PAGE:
In England, Kenneth E. Cline flew his 9th mission as the pilot of B-24 #169 on April 7, 1945.. The target was an ammunition storage depot at Krummel.1 After a three hour delay, 30 aircraft were launched on the mission at 0900. The crews had been briefed for the mission at 0300. The mission recovered at Wendling by 1600. Flak was light and inaccurate. Although upwards of 15 enemy aircraft were sighted by the mission, none attacked the Group. As was always the case, the 392nd Bombardment Group’s part was but a small part of a much larger mission.
On April 7, 1945, the 8th Air Force dispatched 1,314 bombers and 898 fighters to attack airfields, oil and munitions depots and explosives manufacturing facilities in Central and Northern Germany. Of that number, 128 B-24s were assigned the mission of bombing explosives manufacturing facilities and ammunition storage depots at Krummel. On April 7, the Germans put up over 100 conventional fighter aircraft and over 50 jets, Me-262s. Some of the 8th Air Force units are mauled heavily. Of the aircraft dispatched by the 8th Air Force 117 B-17s are damaged and 14 lost. The B-24s groups suffer 3 lost and 1 damaged.2
Notes & Commentary
1 “Mission #276, Target: Krummel.” WWW.B24.NET (http://www.b24.net/missions/MM040745.htm : accessed 02 April 2015).
2 “Mission 931, 1945-04-07”, Eighth Air Force Operations History (http://www.8thafhs.com/search.php : accessed 04 April 2015)
What really sticks in my craw is that the Germans know they are beaten and get the Allies still lose men and machines. The war is nearly over but the carnage just goes on and on.
Allen, I have been super busy lately and missed the intro of Kenneth Cline. Who is he and what happened to Wayne and his brother-in-law in England?
The war touched everyone. On 7 April 1945, Wayne is stationed on Palawan in the Philippines with the 100th Bombardment Squadron (M), 42nd Bombardment Group (M), 13th Air Force. Wayne’s wife is living with her parents in South Carolina and working at the Columbia Army Air Base.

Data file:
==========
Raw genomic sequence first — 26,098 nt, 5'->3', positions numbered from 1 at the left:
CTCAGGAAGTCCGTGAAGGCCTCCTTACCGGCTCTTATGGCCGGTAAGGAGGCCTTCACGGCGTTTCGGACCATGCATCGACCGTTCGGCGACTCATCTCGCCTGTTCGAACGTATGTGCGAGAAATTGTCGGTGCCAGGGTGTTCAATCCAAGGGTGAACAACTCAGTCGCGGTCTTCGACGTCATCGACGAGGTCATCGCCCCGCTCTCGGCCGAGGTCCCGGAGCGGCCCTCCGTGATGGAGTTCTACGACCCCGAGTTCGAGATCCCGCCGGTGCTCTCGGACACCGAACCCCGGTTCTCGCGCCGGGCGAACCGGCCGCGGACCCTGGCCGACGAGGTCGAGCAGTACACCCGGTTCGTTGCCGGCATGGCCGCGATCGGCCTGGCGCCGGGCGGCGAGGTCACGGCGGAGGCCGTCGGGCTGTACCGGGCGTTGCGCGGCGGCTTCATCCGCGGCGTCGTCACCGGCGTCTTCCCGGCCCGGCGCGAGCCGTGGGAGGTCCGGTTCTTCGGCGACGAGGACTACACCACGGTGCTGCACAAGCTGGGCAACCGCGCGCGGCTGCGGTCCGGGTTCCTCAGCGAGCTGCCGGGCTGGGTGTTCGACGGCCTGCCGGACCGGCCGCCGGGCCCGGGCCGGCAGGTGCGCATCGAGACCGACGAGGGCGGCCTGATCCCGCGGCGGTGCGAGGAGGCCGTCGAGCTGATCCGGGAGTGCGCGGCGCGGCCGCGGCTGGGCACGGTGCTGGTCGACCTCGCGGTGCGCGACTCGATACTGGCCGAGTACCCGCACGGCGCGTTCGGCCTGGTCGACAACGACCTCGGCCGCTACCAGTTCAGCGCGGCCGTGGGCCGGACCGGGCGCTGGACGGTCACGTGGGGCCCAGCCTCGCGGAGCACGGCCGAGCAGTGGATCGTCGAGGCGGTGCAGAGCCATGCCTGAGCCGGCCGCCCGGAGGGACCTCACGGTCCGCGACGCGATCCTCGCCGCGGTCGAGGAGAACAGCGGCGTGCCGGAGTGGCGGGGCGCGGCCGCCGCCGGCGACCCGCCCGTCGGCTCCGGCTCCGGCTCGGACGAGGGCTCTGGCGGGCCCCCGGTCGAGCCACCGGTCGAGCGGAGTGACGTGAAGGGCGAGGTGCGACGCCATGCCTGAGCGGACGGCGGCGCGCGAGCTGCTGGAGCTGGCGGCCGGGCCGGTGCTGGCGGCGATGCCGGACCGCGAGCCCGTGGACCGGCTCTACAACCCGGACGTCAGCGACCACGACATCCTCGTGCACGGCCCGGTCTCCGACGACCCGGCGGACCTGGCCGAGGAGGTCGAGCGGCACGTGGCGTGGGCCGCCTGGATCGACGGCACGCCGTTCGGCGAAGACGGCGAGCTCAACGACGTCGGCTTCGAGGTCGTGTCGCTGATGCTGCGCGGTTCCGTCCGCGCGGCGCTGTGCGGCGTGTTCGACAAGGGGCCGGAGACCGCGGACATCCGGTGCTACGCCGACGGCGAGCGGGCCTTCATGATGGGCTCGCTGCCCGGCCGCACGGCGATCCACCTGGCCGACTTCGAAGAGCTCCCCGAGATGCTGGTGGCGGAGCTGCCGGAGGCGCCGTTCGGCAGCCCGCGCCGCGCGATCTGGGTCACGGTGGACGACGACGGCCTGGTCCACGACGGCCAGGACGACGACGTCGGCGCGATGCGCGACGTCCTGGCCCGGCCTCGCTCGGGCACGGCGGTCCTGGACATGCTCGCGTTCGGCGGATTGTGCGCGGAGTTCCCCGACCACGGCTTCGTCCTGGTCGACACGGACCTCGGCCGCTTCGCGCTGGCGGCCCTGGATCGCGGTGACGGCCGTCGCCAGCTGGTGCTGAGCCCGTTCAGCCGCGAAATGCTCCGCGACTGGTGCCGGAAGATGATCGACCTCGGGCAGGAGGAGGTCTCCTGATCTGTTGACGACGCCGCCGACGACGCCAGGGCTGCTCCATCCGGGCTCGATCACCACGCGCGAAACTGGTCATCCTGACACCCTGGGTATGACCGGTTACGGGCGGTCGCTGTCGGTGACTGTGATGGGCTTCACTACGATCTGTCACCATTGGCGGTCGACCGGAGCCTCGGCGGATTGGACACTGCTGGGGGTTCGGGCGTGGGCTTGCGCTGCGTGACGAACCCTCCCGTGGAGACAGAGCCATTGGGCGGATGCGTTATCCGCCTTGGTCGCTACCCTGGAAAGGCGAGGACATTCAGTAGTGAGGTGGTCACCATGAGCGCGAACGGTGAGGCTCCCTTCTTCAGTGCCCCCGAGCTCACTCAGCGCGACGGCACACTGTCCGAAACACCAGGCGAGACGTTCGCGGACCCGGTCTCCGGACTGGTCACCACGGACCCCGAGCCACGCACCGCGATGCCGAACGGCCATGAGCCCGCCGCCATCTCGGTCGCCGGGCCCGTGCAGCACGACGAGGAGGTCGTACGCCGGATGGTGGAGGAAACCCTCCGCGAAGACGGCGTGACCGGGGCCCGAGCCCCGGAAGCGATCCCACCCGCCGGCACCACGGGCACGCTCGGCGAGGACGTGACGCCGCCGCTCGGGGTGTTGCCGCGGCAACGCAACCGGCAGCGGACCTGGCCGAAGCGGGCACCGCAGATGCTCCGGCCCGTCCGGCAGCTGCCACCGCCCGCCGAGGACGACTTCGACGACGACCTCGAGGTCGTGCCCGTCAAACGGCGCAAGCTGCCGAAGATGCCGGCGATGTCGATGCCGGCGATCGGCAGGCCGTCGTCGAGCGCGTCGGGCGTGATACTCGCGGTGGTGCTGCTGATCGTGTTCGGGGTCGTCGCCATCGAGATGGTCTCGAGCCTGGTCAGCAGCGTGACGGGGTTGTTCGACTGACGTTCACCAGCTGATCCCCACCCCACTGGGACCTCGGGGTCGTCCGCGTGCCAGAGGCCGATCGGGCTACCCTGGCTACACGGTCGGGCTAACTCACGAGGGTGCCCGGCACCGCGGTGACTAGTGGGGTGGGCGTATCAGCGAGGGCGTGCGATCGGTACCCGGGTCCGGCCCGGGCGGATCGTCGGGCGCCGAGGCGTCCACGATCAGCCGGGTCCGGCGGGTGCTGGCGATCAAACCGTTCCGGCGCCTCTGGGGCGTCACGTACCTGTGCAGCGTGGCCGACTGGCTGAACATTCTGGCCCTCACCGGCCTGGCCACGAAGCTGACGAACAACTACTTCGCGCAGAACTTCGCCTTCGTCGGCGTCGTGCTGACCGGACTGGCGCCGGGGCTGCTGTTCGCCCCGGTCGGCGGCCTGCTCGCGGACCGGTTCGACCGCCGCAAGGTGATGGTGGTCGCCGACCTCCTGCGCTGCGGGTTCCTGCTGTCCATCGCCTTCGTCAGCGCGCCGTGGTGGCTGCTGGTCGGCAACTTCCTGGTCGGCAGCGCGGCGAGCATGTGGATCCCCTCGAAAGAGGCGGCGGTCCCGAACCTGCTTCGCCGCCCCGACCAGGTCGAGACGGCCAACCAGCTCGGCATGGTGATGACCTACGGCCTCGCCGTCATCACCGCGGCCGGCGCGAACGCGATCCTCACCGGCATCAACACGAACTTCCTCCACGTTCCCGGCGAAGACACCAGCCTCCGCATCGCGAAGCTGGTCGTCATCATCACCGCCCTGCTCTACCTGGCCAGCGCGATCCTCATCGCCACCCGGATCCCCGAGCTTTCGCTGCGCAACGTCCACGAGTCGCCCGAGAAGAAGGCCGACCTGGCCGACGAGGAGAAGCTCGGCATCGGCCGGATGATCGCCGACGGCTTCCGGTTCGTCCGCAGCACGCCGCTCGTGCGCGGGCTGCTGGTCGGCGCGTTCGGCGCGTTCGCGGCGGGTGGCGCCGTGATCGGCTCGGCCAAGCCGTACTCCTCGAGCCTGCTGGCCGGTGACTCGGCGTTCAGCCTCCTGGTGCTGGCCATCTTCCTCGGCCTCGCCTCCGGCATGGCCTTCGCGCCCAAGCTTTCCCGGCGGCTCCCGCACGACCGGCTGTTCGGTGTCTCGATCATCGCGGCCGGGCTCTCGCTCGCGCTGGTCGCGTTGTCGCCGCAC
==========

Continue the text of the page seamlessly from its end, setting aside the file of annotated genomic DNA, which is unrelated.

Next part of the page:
Wayne’s youngest brother, 18-year-old Harry Nordman Gray, is in Germany as an assistant Forward Artillery Observer. He is assigned to Cannon Company, 100th Infantry Regiment, 28th Infantry Division. He came to his regiment as a replacement, a new guy, in the closing throes of the Battle of the Bulge. He has fought in the Vosges Mountains, participated in the reduction of the Colmar Pocket (http://en.wikipedia.org/wiki/Colmar_Pocket), and was among those units that crossed the Rhine and attacked toward the Ahr River. Beginning on 7 April, the 28th Infantry Division will be engaged in occupation duties.
Wayne’s other brother, Robert S. Gray, is stationed in Italy with an Army Air Force engineer unit.
Wayne’s brother, Verne, has been missing in action since the collision of his B-17 with another over Germany on 14 March 1945. He is assigned to the 571st Bombardment Squadron (H), 390th Bombardment Squadron (H), 8th Air Force. His unit is stationed at Parham (Station 153) near Framlingham in Suffolk. Verne’s wife is living with her parents Colorado and waiting for his return.
Kenneth E. Cline, brother of Verne’s wife, is stationed at Wendling (Station 118) near Beeston in Norfolk. Ken is a B-24 pilot with the 392nd Bombardment Group (H), 577th Bombardment Squadron (H), 8th Air Force. Wendling is located about 50 miles north of Parham where Verne is stationed. Ken’s is living with her parents in Nebraska and waiting for his return.
On 7 April 1945, Arthur G. Cline, also a brother of Verne’s wife, is on Guam. Art is with the 64th Engineer Battalion at the advance headquarters of the Commander in Chief, Pacific (CinCPAC). His unit is producing maps for the invasion of Japan.
The world today cannot fathom an air fleet of over 1,300 planes anymore. That is what is so sad. They are totally isolated from this massive wave of humanity that was flying into harm’s way.